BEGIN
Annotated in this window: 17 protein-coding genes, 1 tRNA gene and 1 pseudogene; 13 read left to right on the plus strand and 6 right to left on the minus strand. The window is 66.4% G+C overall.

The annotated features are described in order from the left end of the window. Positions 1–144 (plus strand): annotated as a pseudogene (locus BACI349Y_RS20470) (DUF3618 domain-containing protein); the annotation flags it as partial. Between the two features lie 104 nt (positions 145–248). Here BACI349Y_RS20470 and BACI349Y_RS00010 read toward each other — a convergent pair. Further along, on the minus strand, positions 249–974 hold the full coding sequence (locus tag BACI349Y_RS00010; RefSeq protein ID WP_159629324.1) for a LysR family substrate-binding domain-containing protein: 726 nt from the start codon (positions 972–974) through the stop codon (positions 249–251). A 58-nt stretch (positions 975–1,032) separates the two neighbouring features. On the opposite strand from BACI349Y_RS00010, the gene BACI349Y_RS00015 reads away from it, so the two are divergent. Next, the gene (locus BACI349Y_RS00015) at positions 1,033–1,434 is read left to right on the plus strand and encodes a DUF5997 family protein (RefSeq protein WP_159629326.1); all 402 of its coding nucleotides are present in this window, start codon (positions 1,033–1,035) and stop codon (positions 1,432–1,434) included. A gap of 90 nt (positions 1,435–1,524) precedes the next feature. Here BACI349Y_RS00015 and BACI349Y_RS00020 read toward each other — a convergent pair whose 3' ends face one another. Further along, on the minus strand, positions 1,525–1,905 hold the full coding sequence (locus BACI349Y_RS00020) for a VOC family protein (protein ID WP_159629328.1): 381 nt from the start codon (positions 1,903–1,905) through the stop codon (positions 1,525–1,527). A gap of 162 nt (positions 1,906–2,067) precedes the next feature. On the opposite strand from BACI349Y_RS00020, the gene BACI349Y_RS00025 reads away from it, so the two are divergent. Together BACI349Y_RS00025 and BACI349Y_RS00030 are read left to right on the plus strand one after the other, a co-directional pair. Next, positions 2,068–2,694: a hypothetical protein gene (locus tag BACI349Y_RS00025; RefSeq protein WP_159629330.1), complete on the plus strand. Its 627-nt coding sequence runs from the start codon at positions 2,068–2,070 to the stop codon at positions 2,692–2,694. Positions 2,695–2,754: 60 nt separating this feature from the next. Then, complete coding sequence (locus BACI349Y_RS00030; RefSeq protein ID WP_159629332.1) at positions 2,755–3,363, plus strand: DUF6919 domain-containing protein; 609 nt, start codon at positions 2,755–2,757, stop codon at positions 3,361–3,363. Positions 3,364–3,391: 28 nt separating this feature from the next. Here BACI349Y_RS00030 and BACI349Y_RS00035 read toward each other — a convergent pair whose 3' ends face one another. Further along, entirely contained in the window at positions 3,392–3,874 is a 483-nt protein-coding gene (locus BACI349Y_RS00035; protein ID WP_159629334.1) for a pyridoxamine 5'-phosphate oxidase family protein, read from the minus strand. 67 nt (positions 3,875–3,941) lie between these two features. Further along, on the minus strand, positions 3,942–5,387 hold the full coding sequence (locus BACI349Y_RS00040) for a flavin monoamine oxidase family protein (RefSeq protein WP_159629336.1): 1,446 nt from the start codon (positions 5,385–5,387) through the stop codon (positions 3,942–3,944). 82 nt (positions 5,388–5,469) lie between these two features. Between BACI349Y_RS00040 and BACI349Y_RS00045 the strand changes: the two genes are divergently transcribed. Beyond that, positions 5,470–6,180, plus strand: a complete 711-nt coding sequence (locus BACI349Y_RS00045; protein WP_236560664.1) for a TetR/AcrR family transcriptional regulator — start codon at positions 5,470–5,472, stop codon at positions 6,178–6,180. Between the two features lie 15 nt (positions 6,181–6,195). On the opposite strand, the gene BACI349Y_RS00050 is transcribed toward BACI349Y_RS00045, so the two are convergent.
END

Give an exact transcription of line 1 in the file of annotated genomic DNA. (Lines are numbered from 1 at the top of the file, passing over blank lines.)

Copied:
Annotated in this window: 17 protein-coding genes, 1 tRNA gene and 1 pseudogene; 13 read left to right on the plus strand and 6 right to left on the minus strand. The window is 66.4% G+C overall.